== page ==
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The hosts of Green Screen take a sentimental journey, in Cody’s case to the dusty plains of West Texas where he was raised, and in Sean’s to a transatlantic flight where he saw this film for the first time while hung over after a heavy metal festival. In Holes, a Disney adventure film made for kids in 2003, Texas teen Stanley Yelnats (Shia LaBeouf) is wrongly accused of swiping some superstar keds from a charity auction and is punished by being forced to dig a bunch of pointless holes at a prison camp in the desert. He thinks it’s because of his family’s bad luck, but he discovers he’s been drafted into the unpaid labor corps of the prison warden (Sigourney Weaver) in her search for the buried treasure of a Wild West outlaw who played kissy-face with a poisonous lizard and cursed the town to 100 years of climate change. Environmental issues include global warming (you should have guessed that), the environment of West Texas, its real-life curse to be ravaged by fracking and other forms of fossil fuel extraction, and the mismanagement of water resources in the modern West.
How is West Texas different from other parts of the state? Why don’t environmental historians study it—are they cursed or something? How do you pronounce “Shia LaBeouf”? When did lipstick start to come in tubes? Have we ever seen a Ku Klux Klan rampage before in a Disney film? Why do the hosts of this podcast re-watch this movie at the end of July every year? Why was Europe’s biggest heavy metal festival laid low by a disease endemic to cattle? How did the director manage to recreate a Mafia hit sequence from The Godfather and sneak it into a kids’ movie? What are the Marfa Lights? All these questions and more are ready to be unearthed in this onions-and-peaches-scented episode of Green Screen.
Trailer for Holes.
Additional Materials About This Episode
A “Then and Now” (as of 2018) round-up of the adult and child stars of Holes. Khleo Thomas obviously has a cursed portrait of himself somewhere in his attic, Dorian Gray-style.
The Environmental History
Ty Cashion, “What’s The Matter With Texas? The Great Enigma of the Lone Star State in the American West,” Montana, The Magazine of Western History, 2005:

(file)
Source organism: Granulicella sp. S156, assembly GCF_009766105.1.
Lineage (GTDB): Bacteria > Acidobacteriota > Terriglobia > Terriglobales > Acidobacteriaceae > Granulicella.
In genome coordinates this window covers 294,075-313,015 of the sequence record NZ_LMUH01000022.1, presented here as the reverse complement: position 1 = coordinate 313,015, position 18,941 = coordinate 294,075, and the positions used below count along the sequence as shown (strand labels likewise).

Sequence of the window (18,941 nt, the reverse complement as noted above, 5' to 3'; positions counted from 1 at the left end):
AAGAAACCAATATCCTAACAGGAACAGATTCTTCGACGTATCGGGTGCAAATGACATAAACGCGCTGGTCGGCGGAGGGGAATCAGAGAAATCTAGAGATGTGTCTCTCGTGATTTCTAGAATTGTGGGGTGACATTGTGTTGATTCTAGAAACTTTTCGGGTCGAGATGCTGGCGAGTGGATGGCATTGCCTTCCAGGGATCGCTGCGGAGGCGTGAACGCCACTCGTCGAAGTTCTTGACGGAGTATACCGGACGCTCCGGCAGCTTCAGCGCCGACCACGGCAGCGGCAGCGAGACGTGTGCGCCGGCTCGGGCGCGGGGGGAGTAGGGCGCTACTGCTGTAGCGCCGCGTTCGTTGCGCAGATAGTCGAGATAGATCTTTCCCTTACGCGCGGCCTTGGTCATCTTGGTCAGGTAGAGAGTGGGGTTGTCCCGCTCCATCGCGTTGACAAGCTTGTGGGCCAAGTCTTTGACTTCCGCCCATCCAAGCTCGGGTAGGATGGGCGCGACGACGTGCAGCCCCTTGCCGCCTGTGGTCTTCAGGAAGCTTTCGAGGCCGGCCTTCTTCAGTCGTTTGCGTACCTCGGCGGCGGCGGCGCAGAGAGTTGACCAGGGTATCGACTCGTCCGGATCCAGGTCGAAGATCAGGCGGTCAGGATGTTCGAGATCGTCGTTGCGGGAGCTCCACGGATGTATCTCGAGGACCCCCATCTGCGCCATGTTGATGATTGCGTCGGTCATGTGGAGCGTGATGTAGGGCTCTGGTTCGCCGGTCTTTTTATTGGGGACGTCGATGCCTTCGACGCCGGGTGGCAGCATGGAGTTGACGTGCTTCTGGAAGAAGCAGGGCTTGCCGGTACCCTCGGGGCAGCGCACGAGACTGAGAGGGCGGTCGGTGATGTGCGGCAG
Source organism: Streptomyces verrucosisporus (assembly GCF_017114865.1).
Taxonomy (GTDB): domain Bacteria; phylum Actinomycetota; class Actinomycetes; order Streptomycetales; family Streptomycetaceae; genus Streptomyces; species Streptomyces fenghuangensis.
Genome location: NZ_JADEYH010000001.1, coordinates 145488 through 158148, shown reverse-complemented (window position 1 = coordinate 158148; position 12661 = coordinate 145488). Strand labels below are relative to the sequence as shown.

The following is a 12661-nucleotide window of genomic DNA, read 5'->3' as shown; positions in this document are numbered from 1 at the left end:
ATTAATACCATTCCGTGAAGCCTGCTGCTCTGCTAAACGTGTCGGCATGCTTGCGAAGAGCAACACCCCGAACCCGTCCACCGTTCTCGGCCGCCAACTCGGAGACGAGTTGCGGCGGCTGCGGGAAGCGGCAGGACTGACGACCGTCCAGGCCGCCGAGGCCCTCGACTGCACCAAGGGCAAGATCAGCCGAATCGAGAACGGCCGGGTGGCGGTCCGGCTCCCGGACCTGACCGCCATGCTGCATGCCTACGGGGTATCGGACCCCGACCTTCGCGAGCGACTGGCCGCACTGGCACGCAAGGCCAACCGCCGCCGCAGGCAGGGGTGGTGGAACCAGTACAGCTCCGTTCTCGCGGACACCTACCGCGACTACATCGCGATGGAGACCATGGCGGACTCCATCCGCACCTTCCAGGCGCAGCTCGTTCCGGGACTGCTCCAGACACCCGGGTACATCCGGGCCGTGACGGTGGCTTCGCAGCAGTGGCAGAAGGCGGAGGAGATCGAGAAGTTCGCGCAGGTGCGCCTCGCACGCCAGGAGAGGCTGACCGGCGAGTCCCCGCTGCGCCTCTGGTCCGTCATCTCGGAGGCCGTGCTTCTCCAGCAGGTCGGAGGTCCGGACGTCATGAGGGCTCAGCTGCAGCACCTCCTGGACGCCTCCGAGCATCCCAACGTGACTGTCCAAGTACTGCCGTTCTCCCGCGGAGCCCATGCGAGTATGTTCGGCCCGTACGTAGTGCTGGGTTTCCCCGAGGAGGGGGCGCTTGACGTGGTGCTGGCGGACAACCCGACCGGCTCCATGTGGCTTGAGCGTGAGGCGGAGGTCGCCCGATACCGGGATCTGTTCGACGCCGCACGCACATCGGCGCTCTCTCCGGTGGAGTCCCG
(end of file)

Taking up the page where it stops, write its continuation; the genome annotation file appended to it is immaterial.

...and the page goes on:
(Free sign-up to read)
“The Cotton Wars,” NPR Planet Money (podcast episode), about West Texas and its relationship with cotton:
Asher Elbein, Review of The Texas Landscape Project by David Todd & Jonathan Ogren:
Patrick Dearen, Bitter Waters: The Struggles of the Pecos River (University of Oklahoma Press, 2016):
Texas renewable energy companies poaching displaced fossil fuel workers during the coronavirus pandemic:
Balmorhea State Park in West Texas, discussed in the episode, which is something at least resembling “Green Lake, Texas” of the movie.
The real West Texas. Landscape not far from where one of the Green Screen co-hosts used to live.
Wacken Open Air (the back story associated with Holes for co-host Sean Munger)
Future Green Screen host Sean (at left, in sunglasses) with friends at Wacken Open Air metal festival, 2003, the party he was recovering from while watching Holes on the transatlantic flight back.
Swedish melodic death metal band In Flames plays at Wacken, 2003. From the “Armageddon Over Wacken” DVD. One of the Green Screen co-hosts was in the audience.
Wacken, Dynamo and Hoof and Mouth Disease:
This explanation was cut out of the episode for fear of running too long.
Before 2001, Dynamo, usually held in Eindhoven, Netherlands, held the claim as the world’s largest heavy metal festival. It began in 1986, four years before Wacken Open Air. Both were held in low-lying farmlands outside of urban areas. In 2001, a serious outbreak of hoof and mouth disease affected cattle in the British Isles. Although (usually) harmless to human beings, people can transmit the disease. Many European countries, afraid of people bringing the disease to continental Europe, restricted certain kinds of travel from Britain, or other countries restricted people from returning if they had been on a farm or in a rural area in Europe.
The organizers of the Dynamo Festival, afraid that British metalheads would bring the disease on their shoes, canceled the festival in the spring of 2001 a few months before it was supposed to occur. Wacken, however, was not canceled. Many metal fans got refunds for their Dynamo tickets and purchased tickets for Wacken instead. As a result, Wacken’s crowd in 2001 was the largest ever. Hoof and mouth disease turned out not to be much of a problem on the continent, but the damage, to Dynamo at least, was done. Dynamo was held again in 2002 but could never regain its fan base. It was canceled in 2003, limped along in 2004-05, and was canceled again for the next several years. Though it was revived on a small scale in the 2010s, Dynamo never really recovered from the hoof and mouth disease debacle, and most European metalheads were loyal to the Wacken festival, thus enshrining it as the world’s largest from 2001 on.
Comparison of Sam’s death scene in Holes to the murder of Fredo in The Godfather, Part II. As you’ll see, the congruence is too perfect to be anything other than a deliberate homage.
Contemporary (2003) interview with Khleo Thomas and Shia LaBeouf about the making of Holes.
“Dig It” by the D-Tent Boys, also known as the cast of Holes. From the 2003 soundtrack.
Trailer for Honey Boy, the semi-autobiographical 2019 film by Shia LaBeouf centering on his toxic childhood and relationship with his father. LaBeouf plays the father.
Holes (2003) at IMDB: https://www.imdb.com/title/tt0311289/
Holes (2003) at Letterboxd: https://letterboxd.com/film/holes/
Next Movie Up: Point Break (1991)